‘Engagement plus digital’: are new digital tools failing citizen engagement?
New digital tools may fail to achieve the effectiveness and aims of citizen engagement, finds Canadian study.
Government-led engagement should respond to the unfolding social and political landscape of the digital era, argues Justin Longo in ‘The evolution of citizen and stakeholder engagement in Canada, from Spicer to #Hashtags’.
Tracing landmark cases across three decades, Longo finds that federal engagement exercises have supported traditional engagement with digital tools, but struggle to tap into digital capabilities. Reconceiving engagement systems in the digital age may call for revisiting notions of engagement, suggests the study, as it cautions against the shortfalls of the ‘engagement plus digital’ approach.
The new digital environment expands opportunities for citizen engagement. But the variety and volume of content creates new expectations and pressures for governments looking to communicate with citizens. Overlooking the social outcomes of digital advancement, too, could hamper the effectiveness and legitimacy of engagement.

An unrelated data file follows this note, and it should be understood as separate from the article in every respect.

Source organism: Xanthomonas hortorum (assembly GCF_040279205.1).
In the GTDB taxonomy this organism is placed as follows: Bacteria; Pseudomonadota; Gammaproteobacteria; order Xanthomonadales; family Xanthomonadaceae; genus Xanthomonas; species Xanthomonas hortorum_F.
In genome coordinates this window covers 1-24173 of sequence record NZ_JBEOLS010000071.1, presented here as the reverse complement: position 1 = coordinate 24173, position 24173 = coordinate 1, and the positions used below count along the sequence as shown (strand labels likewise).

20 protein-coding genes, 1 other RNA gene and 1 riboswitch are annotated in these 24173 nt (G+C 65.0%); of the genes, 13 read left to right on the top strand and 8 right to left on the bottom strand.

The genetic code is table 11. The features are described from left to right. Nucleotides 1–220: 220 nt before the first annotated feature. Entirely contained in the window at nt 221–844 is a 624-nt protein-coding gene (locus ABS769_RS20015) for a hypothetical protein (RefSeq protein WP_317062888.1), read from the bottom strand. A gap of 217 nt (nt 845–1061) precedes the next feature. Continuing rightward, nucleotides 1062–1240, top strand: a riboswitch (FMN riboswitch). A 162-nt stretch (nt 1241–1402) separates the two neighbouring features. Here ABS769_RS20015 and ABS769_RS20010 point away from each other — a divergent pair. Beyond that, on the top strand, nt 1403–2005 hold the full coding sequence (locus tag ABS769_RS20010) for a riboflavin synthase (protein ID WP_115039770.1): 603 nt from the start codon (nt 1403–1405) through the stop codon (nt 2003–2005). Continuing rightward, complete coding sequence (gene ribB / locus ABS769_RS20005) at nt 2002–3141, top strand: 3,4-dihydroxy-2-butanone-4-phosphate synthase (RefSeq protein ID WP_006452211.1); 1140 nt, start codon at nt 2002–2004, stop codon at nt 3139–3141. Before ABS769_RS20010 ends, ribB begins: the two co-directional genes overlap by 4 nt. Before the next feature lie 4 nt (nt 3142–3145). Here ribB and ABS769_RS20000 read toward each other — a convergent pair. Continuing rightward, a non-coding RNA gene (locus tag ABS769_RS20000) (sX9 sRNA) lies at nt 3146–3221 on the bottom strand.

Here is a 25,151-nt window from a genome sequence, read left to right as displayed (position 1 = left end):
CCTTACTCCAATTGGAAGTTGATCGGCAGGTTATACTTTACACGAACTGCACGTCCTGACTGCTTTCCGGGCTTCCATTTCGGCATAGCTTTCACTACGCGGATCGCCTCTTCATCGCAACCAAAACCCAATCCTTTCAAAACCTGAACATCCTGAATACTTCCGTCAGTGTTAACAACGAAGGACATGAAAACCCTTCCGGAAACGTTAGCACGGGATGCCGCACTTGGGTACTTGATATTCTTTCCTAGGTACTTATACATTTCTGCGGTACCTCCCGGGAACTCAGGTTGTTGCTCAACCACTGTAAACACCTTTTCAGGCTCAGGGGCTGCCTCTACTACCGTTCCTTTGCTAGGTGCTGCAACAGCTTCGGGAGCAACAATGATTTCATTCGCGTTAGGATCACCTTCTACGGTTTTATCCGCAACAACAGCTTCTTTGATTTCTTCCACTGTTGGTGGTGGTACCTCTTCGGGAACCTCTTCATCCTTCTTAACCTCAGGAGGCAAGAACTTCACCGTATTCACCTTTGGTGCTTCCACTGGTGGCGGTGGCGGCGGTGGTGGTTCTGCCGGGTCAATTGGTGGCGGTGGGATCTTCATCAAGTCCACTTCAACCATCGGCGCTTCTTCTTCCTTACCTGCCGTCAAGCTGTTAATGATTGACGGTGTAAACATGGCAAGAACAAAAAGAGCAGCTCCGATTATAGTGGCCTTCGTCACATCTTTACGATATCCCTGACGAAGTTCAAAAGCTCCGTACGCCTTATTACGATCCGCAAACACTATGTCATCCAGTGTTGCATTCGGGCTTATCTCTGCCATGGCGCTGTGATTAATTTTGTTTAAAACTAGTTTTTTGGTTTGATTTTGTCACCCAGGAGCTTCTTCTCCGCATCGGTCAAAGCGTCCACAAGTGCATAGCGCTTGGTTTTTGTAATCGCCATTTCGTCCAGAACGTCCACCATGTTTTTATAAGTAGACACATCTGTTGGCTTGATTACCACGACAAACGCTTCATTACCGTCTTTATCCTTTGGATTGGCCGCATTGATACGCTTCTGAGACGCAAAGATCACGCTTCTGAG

In his study, Longo outlines major challenges facing online engagement:
- The economics of attention: Capturing attention of Internet users in a digital environment inundated by messages is difficult and expensive. Governments may need to rethink their convening power.
- Expectations of citizens and stakeholders: For over a decade, Internet users have experienced benefits, recognition, and feedback using online services. Governments need to consider whether incentives for engagement foster participation and representativeness.
- The challenge of evaluating the volume of contributions: Engagement processes must analyse the content generated by participants. Evaluation has to address the scale and complexity of responses enabled by digital channels.
- The elusive nature of consensus: In addition to dealing with higher volumes of contributions, online engagement may also have to address a wider range of perspectives. This increased diversity of ideas may make consensus difficult to achieve.
In conclusion, the study indicates further avenues for research to make engagement more transparent, participatory, collaborative and reflective of participants in new digital age.
Justin Longo is Assistant Professor and Cisco Research Chair in Digital Governance, Johnson Shoyama Graduate School of Public Policy, University of Regina.
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